After perusing the photos, I could still barely concentrate on the text. But afterwards I enjoyed the photos again and the photo captions. Written by Sandi Doughton, they add insight. The photos themselves are laid out in a thoughtful, coherent way.

Altogether, this is a book to enjoy, a book to inspire, and maybe it is even a book to cause you to take action.

Read now, before spring migration, when you abandon books for binoculars.

Archiving bird columns shows changes

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Hard copies of 16 years of Bird Banter columns published in the Wyoming Tribune Eagle are filed away. Photo by Barb Gorges.

Published Jan. 11, 2015, in the Wyoming Tribune Eagle, “Archiving bird columns shows changes.”

By Barb Gorges

I’m afraid to mention this, lest the editor of the Wyoming Tribune Eagle think I’ve been doing this too long, but next month is the beginning of my 17th year writing this bird column.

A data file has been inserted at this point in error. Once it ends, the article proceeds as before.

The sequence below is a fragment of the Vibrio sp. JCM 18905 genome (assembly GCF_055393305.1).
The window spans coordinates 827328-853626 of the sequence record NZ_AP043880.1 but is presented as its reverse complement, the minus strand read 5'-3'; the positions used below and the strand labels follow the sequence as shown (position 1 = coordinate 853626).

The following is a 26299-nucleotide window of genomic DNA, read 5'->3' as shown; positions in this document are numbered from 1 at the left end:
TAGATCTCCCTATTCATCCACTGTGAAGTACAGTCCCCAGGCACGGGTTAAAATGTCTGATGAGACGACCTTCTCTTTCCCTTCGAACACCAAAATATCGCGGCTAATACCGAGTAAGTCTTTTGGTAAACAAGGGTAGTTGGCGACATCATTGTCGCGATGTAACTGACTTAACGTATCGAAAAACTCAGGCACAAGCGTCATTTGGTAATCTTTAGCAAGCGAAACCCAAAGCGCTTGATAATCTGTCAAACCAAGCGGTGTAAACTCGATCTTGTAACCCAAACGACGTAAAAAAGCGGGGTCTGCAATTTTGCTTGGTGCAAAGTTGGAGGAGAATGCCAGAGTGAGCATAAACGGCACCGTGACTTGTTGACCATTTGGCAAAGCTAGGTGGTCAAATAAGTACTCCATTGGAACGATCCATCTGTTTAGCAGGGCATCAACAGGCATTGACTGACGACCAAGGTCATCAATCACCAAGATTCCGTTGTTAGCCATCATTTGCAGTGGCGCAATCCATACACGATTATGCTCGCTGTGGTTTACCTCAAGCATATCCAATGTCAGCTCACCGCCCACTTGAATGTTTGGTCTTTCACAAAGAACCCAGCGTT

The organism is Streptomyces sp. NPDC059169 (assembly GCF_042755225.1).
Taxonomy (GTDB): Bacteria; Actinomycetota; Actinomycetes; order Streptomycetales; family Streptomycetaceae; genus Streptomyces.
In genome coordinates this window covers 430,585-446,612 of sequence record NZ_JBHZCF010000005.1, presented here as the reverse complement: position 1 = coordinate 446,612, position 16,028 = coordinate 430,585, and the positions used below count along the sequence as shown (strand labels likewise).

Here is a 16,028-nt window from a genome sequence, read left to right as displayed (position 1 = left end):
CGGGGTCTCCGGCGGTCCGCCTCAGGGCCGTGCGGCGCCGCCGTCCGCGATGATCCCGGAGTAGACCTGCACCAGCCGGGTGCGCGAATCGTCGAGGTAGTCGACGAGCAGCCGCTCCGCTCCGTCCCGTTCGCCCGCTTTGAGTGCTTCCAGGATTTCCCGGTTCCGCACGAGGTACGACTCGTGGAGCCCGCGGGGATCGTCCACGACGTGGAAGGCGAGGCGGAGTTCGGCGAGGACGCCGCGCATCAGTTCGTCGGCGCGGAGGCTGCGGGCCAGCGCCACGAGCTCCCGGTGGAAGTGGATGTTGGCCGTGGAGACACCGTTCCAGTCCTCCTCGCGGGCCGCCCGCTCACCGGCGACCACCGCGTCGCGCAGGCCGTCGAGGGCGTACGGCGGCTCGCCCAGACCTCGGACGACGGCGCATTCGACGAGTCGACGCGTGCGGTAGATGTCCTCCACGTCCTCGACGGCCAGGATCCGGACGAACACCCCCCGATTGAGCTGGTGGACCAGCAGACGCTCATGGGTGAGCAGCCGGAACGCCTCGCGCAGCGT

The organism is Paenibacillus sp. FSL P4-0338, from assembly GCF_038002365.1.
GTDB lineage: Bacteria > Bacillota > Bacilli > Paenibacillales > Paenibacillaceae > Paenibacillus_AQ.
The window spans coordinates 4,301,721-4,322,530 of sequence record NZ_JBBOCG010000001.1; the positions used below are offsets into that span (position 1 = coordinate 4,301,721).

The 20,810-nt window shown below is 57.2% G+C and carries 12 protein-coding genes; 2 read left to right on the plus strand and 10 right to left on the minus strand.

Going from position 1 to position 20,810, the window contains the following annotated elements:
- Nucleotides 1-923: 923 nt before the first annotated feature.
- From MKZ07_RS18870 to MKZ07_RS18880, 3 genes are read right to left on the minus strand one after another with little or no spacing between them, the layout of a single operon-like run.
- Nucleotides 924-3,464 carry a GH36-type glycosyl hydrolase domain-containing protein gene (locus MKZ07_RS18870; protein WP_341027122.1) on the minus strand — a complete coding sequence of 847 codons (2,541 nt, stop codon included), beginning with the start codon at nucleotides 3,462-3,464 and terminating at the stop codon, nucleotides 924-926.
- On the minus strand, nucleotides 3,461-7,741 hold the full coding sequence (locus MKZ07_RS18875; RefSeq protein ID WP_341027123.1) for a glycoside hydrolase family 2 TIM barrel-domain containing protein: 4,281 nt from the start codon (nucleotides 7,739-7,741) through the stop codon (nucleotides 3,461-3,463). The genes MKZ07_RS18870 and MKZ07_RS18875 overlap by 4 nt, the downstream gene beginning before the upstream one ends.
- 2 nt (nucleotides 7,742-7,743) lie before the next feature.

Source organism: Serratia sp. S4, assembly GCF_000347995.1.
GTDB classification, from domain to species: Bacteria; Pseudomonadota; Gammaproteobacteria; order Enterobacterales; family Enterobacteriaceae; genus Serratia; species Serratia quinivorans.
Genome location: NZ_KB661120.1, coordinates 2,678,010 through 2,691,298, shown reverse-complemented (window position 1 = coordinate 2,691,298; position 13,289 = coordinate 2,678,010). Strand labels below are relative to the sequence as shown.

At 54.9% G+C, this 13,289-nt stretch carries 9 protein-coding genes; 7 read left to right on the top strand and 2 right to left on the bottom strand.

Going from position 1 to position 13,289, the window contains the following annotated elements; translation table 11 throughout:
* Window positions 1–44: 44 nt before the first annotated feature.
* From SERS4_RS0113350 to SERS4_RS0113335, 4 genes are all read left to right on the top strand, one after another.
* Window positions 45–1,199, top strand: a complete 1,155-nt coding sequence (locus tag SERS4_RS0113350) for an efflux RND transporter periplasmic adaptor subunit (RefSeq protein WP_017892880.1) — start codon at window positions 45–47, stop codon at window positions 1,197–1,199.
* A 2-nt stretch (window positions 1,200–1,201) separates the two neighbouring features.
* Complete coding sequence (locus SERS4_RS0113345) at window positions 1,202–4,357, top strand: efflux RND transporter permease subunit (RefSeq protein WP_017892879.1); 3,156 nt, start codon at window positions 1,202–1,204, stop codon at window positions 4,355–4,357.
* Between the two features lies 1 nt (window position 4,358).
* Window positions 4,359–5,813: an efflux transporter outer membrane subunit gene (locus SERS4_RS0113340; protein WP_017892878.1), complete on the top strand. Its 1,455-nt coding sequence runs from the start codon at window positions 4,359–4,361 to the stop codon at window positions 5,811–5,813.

It started because Bill Gruber, the Outdoors editor in 1999, asked me if I’d be interested.

I protested that there were people in town more knowledgeable—and there still are. But I had the time. And I could always research and ask the experts.

Besides Bill, I’ve worked with these other editors: Ty Stockton, Cara Eastwood Baldwin, Shauna Stephenson, Kevin Wingert and now Jodi Rogstad. All have been kind in their editing, catching style and grammatical errors.

A year ago, I had this great idea to archive all of my past columns as blog posts. I’d taken an online course in blogging as part of my teaching recertification and I was intrigued. For one thing, I could add a widget that allows me to search all my past posts. So I could find out how many times I’d written about say, the Christmas Bird Count (about a dozen times).